Shop owners often separate their front-of-house displays from the reality of the stockroom. Moving from storage to shop-floor is when a product reaches its highest value. However, as retail has migrated online, the front-of-house/backroom divide has begun to disappear. One reason for this is the powerful effect of scarcity.

E-Commerce giants like Amazon and Booking.com were among the first to take advantage of the effect that scarcity has on consumer choices. By displaying limited stock notices, website designers achieve important effects:

  • The value of the scarce commodity is increased
  • Consumers take action due to the fear of missing out
  • Consumers think intuitively, rather than systematically.

So, how can you take advantage of this effect to increase demand for your products? 

  1. Limit the supply of your most popular products. This FOMO marketing strategy motivates customers and helps to generate “sold out” publicity.
  2. Communicate the scarcity of your products. This can be achieved with dynamic text replacement, linked to a stockroom database, or through website notifications that deliver persuasive messages. Plugins like Nudgify, for example, incorporate live data and customisable messages.

Membership of social groups is a significant factor in consumer behaviour. Not only does group influence enhance your appeal through the mechanism of Social Proof, it intensifies the Fear of Missing Out.

Because of these effects, it is important to make your current users visible to potential customers. By highlighting the association between your store and the social groups to which potential customers belong, you can supercharge the “Fear of Missing Out”. This aspect of your FOMO marketing can be engineered in several ways:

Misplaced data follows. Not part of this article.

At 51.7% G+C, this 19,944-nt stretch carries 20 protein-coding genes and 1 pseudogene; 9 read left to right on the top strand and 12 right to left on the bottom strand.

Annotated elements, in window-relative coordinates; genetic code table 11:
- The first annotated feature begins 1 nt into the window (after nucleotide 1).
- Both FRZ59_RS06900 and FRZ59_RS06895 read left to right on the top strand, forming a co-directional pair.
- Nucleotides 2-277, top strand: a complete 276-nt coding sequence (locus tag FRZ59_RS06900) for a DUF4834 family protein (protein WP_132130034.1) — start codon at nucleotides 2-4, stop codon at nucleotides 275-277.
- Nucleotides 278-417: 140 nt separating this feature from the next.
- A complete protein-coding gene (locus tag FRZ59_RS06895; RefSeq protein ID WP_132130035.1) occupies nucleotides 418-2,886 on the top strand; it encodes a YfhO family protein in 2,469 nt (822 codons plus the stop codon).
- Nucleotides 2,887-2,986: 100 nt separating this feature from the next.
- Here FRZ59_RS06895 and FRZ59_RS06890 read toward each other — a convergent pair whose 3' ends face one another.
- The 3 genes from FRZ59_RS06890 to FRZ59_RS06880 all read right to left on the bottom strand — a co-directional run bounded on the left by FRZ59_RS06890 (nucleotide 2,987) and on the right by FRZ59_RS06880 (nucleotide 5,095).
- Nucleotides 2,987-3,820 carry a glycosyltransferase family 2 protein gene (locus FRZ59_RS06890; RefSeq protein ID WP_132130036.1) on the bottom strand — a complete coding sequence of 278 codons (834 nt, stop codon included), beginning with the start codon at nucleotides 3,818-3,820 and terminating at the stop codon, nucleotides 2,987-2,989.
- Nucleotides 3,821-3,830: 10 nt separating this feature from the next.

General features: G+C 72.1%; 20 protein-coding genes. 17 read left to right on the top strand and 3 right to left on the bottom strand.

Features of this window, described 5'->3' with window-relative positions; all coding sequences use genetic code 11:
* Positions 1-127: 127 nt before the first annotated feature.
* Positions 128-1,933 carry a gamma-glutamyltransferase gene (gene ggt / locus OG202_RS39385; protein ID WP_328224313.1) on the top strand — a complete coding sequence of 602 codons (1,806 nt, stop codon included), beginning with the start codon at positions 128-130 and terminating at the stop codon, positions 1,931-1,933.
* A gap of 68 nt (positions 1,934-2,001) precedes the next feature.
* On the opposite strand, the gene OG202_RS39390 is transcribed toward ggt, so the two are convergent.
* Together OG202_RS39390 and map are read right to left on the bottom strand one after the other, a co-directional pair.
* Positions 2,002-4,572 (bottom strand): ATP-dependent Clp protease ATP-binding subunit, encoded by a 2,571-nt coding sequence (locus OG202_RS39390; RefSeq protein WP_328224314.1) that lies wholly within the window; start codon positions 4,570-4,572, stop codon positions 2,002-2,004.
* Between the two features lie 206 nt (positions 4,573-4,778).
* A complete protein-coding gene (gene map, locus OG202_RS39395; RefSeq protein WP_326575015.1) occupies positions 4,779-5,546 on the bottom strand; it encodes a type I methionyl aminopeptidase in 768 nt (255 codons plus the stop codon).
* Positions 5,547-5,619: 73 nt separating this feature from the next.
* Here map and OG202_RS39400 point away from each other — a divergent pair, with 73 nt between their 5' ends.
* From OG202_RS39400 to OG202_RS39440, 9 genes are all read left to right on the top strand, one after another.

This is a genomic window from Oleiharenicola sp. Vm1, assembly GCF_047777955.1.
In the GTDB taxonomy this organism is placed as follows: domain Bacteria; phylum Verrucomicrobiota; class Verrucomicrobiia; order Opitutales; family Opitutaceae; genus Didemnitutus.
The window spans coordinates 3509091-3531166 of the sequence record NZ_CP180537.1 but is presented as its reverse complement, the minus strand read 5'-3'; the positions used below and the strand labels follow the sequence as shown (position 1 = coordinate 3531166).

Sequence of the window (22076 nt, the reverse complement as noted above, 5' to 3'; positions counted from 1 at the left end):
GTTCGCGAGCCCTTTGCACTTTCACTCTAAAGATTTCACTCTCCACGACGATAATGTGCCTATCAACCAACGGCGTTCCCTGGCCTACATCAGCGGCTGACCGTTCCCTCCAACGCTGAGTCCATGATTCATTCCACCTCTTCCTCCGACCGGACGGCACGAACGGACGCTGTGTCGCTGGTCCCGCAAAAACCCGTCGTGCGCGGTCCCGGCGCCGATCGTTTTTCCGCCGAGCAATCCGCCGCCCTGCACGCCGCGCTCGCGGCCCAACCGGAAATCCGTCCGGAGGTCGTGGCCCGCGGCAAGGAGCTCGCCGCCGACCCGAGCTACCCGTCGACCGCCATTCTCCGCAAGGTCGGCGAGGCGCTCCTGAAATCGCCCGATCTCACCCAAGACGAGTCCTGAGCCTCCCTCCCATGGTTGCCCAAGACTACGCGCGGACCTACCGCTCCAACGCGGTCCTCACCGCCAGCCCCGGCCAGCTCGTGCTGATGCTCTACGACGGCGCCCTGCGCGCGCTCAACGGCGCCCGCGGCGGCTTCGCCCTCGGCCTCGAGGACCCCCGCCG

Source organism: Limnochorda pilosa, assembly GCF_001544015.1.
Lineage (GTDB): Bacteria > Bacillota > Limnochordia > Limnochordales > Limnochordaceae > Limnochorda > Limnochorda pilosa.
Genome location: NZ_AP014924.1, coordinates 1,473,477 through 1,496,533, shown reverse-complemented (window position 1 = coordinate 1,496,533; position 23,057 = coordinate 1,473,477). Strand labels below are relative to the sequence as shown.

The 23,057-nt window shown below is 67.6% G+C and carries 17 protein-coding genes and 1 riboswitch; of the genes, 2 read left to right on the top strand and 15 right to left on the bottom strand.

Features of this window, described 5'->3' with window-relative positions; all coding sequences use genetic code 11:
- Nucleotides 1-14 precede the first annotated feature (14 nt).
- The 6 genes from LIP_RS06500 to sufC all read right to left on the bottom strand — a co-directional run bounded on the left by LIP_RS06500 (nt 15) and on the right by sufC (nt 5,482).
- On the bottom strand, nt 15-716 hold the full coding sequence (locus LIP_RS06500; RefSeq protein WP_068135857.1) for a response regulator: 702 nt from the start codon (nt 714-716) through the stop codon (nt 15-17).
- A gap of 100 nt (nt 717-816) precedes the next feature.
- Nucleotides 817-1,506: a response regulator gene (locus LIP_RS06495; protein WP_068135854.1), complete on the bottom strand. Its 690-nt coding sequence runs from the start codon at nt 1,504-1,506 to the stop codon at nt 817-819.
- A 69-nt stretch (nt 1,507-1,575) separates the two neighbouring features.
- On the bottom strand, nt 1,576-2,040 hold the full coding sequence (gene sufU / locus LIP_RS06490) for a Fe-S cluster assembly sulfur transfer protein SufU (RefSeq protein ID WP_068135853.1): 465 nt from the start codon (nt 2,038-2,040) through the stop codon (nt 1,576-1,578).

• Performing customer research and segmenting your users
  • Displaying customer testimonials selectively
  • Fostering a user community and encouraging brand participation
  • Timing your urgency triggers to target customer segments
  • Using endorsements, influencers and micro-influencers to establish a brand identity 

boost sales with fomo marketing

Any challenger brand or start-up faces the same problem: how do you leverage scarcity and social influence when no-one knows who you are? This is a chicken-and-egg problem that marketers know all too well.

Whilst it may seem like FOMO marketing doesn’t suit smaller businesses, there are things that make it ideal for upstart enterprise.

  • Every new milestone is a great chance to communicate your roadmap. Why not incorporate updates into the marketing calendar that you use?
  • The exclusivity of your offerings, and the scarcity of your products, is more plausible in the growth phase than it will be at any other time.
  • Social groups identify more closely with smaller brands. If you are building a user community, smallness is an asset. 
Jochen Grünbeck

by Jochen Grünbeck

Jochen is Associate Director at Convertize. After an MBA at INSEAD, he began his career at Airbus. Then, he moved on into Management Consulting, focusing on purchasing and negotiation strategy as well as cost optimisation projects for bluechip and midsize companies in France and Germany. His experiences led him to specialise in persuasion psychology, behavioural economics and conversion rate optimisation.